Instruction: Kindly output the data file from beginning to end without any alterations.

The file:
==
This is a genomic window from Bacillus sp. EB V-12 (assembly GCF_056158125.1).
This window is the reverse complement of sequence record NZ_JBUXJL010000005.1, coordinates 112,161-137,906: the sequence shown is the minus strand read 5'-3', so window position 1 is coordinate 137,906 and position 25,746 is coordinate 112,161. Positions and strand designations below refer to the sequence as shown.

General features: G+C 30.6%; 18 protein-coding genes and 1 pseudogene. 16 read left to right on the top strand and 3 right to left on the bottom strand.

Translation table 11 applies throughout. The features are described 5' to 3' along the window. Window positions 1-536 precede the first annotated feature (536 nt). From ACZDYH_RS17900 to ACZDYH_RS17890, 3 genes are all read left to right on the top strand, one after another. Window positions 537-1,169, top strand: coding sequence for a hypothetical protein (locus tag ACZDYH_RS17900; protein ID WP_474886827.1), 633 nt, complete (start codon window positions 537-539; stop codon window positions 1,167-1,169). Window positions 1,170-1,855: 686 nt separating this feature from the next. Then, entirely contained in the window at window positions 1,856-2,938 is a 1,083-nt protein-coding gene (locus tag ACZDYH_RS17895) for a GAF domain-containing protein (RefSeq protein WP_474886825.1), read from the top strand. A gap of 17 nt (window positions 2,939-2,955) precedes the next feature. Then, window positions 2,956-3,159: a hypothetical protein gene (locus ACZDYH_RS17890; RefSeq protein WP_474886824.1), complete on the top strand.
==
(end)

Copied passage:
This is a genomic window from Bacillus sp. EB V-12 (assembly GCF_056158125.1).
This window is the reverse complement of sequence record NZ_JBUXJL010000005.1, coordinates 112,161-137,906: the sequence shown is the minus strand read 5'-3', so window position 1 is coordinate 137,906 and position 25,746 is coordinate 112,161. Positions and strand designations below refer to the sequence as shown.

General features: G+C 30.6%; 18 protein-coding genes and 1 pseudogene. 16 read left to right on the top strand and 3 right to left on the bottom strand.

Translation table 11 applies throughout. The features are described 5' to 3' along the window. Window positions 1-536 precede the first annotated feature (536 nt). From ACZDYH_RS17900 to ACZDYH_RS17890, 3 genes are all read left to right on the top strand, one after another. Window positions 537-1,169, top strand: coding sequence for a hypothetical protein (locus tag ACZDYH_RS17900; protein ID WP_474886827.1), 633 nt, complete (start codon window positions 537-539; stop codon window positions 1,167-1,169). Window positions 1,170-1,855: 686 nt separating this feature from the next. Then, entirely contained in the window at window positions 1,856-2,938 is a 1,083-nt protein-coding gene (locus tag ACZDYH_RS17895) for a GAF domain-containing protein (RefSeq protein WP_474886825.1), read from the top strand. A gap of 17 nt (window positions 2,939-2,955) precedes the next feature. Then, window positions 2,956-3,159: a hypothetical protein gene (locus ACZDYH_RS17890; RefSeq protein WP_474886824.1), complete on the top strand.